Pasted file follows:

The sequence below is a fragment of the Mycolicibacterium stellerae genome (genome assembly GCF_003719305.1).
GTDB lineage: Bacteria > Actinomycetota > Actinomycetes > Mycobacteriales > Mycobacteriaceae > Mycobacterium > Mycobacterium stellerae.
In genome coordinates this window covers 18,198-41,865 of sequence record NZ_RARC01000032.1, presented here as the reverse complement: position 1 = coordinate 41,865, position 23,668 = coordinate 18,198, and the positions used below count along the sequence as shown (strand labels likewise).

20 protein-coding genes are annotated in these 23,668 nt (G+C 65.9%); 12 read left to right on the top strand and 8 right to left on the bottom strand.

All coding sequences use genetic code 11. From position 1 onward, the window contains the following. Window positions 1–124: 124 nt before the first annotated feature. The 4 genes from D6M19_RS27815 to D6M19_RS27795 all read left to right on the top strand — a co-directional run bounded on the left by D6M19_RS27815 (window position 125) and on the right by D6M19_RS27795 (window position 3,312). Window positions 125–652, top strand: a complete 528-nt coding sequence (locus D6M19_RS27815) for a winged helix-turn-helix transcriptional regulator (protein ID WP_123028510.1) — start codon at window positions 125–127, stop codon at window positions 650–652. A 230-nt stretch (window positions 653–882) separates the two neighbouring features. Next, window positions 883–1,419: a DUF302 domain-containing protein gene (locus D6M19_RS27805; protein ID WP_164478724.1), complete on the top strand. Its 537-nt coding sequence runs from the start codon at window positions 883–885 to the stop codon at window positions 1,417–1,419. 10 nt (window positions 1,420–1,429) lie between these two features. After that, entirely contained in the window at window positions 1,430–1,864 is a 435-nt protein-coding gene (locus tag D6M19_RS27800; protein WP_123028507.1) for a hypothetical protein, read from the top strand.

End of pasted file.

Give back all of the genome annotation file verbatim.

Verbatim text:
The sequence below is a fragment of the Mycolicibacterium stellerae genome (genome assembly GCF_003719305.1).
GTDB lineage: Bacteria > Actinomycetota > Actinomycetes > Mycobacteriales > Mycobacteriaceae > Mycobacterium > Mycobacterium stellerae.
In genome coordinates this window covers 18,198-41,865 of sequence record NZ_RARC01000032.1, presented here as the reverse complement: position 1 = coordinate 41,865, position 23,668 = coordinate 18,198, and the positions used below count along the sequence as shown (strand labels likewise).

20 protein-coding genes are annotated in these 23,668 nt (G+C 65.9%); 12 read left to right on the top strand and 8 right to left on the bottom strand.

All coding sequences use genetic code 11. From position 1 onward, the window contains the following. Window positions 1–124: 124 nt before the first annotated feature. The 4 genes from D6M19_RS27815 to D6M19_RS27795 all read left to right on the top strand — a co-directional run bounded on the left by D6M19_RS27815 (window position 125) and on the right by D6M19_RS27795 (window position 3,312). Window positions 125–652, top strand: a complete 528-nt coding sequence (locus D6M19_RS27815) for a winged helix-turn-helix transcriptional regulator (protein ID WP_123028510.1) — start codon at window positions 125–127, stop codon at window positions 650–652. A 230-nt stretch (window positions 653–882) separates the two neighbouring features. Next, window positions 883–1,419: a DUF302 domain-containing protein gene (locus D6M19_RS27805; protein ID WP_164478724.1), complete on the top strand. Its 537-nt coding sequence runs from the start codon at window positions 883–885 to the stop codon at window positions 1,417–1,419. 10 nt (window positions 1,420–1,429) lie between these two features. After that, entirely contained in the window at window positions 1,430–1,864 is a 435-nt protein-coding gene (locus tag D6M19_RS27800; protein WP_123028507.1) for a hypothetical protein, read from the top strand.